Monday, June 11, 2012

Why Grow Your Own Food? My 10 Reasons

It's true, having a vegetable garden can be hard work. And for those of us who live where fruits and veggies are cheap and plentiful it hardly seems worth the cost. I've probably spent $200 on seeds this year and that money would buy a lot of produce from the local market. But I grow food for other reasons.

1. It's exercise. And I need more.
2. I get superior quality produce.
3. It's naturally grown without poisonous sprays.
4. I can control what varieties I grow and not be limited to the common dozen found in the store. 5. My produce is fresher. This means it gets picked when ripe and eaten quickly.
6. I have food security...there's always something to eat in the garden or the root cellar. If I lose my job, I'll still have food for the table and more time for gardening. That's why I think that everyone on a limited budget, social assistance, food stamps etc. should be able to get seeds to plant a garden. Healthier food than the food bank and it's better to work for it yourself.
7. Once planted, it doesn't cost me much else but water and labour to get food to harvest so I know my vegetable budget early. I'm not affected by shortages and price spikes. No $2 tomatoes for us! We can learn new techniques from library books and online for free also.
8. I can grow quantities of produce suitable for home storage, either bottling or cellaring.
9. I can grow produce to trade with my neighbours, to sell and make some money to pay for next years seeds, and to give as gifts.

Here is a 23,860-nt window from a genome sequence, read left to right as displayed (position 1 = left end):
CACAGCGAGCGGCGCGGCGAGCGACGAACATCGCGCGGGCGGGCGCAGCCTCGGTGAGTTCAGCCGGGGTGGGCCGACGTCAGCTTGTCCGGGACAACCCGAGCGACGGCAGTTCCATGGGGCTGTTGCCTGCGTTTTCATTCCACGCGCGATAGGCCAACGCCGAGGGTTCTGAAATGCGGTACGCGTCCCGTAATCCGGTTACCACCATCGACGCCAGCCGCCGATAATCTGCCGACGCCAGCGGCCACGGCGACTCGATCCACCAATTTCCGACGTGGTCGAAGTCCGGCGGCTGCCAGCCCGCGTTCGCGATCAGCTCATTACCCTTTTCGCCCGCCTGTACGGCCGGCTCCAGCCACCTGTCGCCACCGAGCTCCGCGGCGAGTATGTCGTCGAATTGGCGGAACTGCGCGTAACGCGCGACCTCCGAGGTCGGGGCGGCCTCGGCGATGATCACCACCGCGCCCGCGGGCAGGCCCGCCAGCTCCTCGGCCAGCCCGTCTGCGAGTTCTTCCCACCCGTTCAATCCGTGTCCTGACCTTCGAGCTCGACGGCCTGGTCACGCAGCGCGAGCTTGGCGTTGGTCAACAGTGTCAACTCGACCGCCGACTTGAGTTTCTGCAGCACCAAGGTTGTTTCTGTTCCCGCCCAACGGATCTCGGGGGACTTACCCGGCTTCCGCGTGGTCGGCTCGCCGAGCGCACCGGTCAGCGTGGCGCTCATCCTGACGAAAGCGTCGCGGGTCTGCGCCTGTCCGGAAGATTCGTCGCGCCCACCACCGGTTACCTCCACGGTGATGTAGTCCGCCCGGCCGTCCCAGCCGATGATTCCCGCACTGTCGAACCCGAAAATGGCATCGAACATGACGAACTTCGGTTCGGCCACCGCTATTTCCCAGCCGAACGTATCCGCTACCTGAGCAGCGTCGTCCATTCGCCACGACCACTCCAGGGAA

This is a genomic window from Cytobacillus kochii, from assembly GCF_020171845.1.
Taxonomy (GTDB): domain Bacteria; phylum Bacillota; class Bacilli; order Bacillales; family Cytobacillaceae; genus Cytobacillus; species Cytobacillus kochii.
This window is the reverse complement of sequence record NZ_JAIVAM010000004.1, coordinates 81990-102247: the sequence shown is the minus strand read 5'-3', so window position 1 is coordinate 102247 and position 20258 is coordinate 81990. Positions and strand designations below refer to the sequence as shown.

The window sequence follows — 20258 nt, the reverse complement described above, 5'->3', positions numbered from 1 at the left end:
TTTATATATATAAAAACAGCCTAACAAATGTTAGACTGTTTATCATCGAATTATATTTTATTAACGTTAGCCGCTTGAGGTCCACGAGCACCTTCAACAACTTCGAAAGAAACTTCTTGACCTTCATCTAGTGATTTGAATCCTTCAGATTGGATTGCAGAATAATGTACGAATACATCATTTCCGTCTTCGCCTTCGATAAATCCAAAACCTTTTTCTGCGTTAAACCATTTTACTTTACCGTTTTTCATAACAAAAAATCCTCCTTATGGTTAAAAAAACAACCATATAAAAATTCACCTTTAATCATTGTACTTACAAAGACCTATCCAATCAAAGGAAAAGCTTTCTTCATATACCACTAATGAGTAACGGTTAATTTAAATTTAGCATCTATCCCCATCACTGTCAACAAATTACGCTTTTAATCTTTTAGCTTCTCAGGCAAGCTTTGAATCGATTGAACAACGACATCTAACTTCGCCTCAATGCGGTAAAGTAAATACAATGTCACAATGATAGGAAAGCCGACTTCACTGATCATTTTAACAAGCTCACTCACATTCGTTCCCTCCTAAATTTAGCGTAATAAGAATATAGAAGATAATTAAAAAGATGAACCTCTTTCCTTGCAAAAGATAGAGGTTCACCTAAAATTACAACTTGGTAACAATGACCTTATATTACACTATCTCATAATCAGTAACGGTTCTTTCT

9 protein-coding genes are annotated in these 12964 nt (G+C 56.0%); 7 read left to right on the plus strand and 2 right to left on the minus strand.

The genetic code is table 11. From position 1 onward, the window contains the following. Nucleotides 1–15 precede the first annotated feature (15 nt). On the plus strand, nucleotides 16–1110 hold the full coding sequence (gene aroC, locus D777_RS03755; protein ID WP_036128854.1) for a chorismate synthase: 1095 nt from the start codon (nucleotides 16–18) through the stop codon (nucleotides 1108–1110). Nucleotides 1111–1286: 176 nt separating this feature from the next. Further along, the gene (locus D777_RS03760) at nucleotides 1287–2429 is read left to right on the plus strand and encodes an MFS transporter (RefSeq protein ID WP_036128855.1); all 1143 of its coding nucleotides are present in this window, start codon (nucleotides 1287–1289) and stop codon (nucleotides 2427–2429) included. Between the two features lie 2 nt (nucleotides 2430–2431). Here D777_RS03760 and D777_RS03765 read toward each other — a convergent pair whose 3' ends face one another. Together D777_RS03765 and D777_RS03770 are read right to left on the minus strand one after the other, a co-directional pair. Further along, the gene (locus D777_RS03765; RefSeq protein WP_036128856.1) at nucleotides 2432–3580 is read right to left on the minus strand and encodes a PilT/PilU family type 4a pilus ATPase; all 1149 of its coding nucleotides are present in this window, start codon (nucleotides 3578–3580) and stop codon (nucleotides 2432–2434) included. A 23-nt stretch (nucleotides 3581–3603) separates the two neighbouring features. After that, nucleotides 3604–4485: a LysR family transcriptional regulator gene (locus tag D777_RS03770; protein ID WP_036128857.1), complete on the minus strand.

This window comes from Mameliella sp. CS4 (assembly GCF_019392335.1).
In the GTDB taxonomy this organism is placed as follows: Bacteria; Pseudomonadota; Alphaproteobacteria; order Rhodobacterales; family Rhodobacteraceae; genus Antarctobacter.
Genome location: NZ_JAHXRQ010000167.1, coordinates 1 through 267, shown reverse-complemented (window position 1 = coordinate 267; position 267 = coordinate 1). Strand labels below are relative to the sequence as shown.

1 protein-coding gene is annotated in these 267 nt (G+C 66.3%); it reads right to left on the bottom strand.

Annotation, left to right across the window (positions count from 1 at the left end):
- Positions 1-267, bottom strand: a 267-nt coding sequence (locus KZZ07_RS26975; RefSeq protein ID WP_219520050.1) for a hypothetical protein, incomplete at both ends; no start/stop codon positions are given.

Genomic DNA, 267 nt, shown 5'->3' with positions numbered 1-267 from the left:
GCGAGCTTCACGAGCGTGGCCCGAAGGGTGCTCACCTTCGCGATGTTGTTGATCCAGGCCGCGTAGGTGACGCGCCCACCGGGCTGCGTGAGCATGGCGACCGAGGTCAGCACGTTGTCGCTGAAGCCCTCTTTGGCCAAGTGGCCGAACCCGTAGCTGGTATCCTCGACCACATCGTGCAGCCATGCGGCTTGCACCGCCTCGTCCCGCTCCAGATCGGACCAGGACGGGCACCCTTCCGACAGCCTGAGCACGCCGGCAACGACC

10. Nothing is wasted. Weeds and veggie trimmings go to the chickens and livestock and in turn we eat the livestock or eggs. We also compost keep the manure and put it back into the soil to maintain fertility.

Another thing that's fun (though not during times of heavy work) is time together as a family. I will end up doing a lot of the initial planting myself as the kids are in school. But summer holidays are coming and they will be able to help me with weeding, harvesting and re-planting. Teaching them to grow food is an important life skill. Teaching them how to bottle, dry, store and keep seeds are also really important extensions of this learning process.

In a modern western country like Canada it may seem a bit odd or hippy-ish to be growing vegetables. Old-fashioned like your grandparents did. But I'll keep doing it anyways and next year we'll have a CSA subscription service available for people in Nova Scotia who want good wholesome veggies delivered each week. We can't do it in 2012, there's simply not time to set it up properly. Better to have things ready to go and get prepared for next spring.

We hear in the news about food scarcity and how prices are going up. It's true, and it's affecting everyone though the poor suffer most. If we all grew more of our produce and wasted less food then we wouldn't need to double agricultural production at the rates they're saying. If everyone who ever read my blog had a garden, that's about 60k of you, and produced 200 lbs of veggies a year...that's 12,00,000 lbs of veggies garden fresh and healthy. That my friends, is an awful lot of veg! 12 million pounds! And it all starts one pot of herbs or small patch of lettuce at a time! Never think your garden isn't worth while. And if you do wonder if it's all worth it...read this article. http://www.bbc.co.uk/news/business-16391040

So there you have it. Some of the many reasons I grow a garden.

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